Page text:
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Hoffmann, R. A wiki for the life sciences where authorship matters. Nature Genetics (2008)

The use of bacterial luciferase genes as reporter genes in Lactococcus: regulation of the Lactococcus lactis subsp. lactis lactose genes.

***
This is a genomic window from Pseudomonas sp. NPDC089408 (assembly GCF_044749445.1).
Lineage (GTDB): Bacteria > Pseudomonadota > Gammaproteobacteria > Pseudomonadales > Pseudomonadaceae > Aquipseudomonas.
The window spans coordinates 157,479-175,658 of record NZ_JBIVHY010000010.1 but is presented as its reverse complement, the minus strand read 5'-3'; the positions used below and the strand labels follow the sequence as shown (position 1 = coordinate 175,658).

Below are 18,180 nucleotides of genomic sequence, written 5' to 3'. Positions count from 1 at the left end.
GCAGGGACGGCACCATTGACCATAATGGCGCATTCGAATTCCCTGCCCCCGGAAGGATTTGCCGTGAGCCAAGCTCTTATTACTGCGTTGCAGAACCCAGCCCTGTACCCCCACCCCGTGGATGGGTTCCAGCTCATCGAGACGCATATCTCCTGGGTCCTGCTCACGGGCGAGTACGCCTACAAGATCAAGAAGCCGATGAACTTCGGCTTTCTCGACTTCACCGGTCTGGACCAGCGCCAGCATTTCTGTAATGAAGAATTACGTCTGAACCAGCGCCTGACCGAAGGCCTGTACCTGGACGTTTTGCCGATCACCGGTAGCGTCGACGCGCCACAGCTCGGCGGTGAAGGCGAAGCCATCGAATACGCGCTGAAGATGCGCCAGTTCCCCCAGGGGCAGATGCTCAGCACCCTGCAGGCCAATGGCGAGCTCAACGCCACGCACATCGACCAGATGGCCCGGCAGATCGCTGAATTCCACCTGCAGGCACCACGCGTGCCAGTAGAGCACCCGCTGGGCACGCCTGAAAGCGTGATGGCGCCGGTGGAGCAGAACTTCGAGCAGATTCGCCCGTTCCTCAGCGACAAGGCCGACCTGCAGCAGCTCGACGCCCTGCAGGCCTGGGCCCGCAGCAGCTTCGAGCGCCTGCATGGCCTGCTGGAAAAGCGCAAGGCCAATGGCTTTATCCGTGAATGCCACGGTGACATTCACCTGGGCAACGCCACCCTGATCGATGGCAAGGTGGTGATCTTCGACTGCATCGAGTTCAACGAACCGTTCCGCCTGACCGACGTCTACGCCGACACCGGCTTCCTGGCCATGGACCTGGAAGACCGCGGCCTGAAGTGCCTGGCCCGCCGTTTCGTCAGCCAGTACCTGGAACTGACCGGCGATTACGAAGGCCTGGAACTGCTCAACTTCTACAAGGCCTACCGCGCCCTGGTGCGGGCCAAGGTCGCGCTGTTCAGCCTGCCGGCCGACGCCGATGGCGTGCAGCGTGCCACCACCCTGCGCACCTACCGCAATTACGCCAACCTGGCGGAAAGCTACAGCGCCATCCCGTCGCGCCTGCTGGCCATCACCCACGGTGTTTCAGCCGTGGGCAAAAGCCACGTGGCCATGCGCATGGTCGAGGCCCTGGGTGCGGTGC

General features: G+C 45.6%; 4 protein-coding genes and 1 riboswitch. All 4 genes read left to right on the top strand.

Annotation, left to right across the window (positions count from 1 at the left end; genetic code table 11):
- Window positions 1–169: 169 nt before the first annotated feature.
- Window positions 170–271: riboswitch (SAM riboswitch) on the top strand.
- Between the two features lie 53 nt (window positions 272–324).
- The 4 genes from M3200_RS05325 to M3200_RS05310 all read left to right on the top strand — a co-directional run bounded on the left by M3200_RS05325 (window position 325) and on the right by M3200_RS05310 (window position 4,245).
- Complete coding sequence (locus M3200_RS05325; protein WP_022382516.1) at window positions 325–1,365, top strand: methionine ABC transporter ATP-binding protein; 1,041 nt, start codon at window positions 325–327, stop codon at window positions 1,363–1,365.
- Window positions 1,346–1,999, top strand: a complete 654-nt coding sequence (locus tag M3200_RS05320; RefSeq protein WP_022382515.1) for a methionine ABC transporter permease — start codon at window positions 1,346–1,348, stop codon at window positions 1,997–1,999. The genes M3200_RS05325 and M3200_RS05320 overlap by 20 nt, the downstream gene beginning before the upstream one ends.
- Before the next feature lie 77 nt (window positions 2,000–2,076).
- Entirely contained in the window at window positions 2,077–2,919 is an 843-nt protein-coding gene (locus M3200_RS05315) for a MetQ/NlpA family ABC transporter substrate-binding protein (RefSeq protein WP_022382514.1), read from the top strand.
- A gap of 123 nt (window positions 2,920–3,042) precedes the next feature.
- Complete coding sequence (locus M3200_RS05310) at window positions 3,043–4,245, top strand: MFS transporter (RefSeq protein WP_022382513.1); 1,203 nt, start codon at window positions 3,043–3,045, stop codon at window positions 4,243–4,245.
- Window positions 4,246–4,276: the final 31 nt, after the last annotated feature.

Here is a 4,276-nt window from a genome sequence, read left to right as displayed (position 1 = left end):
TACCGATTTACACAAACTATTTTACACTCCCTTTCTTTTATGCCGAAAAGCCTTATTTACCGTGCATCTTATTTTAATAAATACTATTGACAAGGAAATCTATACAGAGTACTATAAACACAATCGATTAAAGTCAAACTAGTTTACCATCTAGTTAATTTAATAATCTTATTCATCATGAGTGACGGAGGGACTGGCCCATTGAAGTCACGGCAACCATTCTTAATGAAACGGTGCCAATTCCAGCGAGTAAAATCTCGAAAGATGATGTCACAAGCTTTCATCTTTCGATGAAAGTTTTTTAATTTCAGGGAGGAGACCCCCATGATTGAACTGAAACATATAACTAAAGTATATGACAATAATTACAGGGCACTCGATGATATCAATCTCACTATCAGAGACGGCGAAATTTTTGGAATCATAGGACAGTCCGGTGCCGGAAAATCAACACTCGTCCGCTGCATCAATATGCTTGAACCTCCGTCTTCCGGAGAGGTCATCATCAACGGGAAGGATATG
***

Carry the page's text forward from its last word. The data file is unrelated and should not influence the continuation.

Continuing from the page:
Lactose metabolism is an important industrial trait in dairy lactococci. In Lactococcus lactis, lactose is taken up via the phosphoenolpyruvate-dependent phosphotransferase system (PEP-PTS) and is subsequently metabolized via the glycolytic and tagatose 6-phosphate pathways. Genes for the lactose-specific PEP-PTS proteins, phospho-beta-galactosidase and tagatose 6-phosphate pathway enzymes are encoded by a single 8 kb operon, lacABCDFEGX, and there is a divergently transcribed lacR repressor gene. Transcriptional fusions of both the lac operon promoter and the lacR promoter to the luxAB genes of Vibrio fischeri were used to investigate the regulation of expression of both promoters. In vivo bioluminescence assays demonstrated that lacR negatively regulates the lac operon and also autoregulates itself. Induction of transcription occurred for both promoters during growth on lactose: sevenfold for lacR and fivefold for the lac operon. The lacR promoter was demonstrated to be a particularly strong promoter, being approximately four times more efficient than the lac operon promoter. Both promoters provide good potential for the inducible expression of foreign proteins in Lactococcus.[1]


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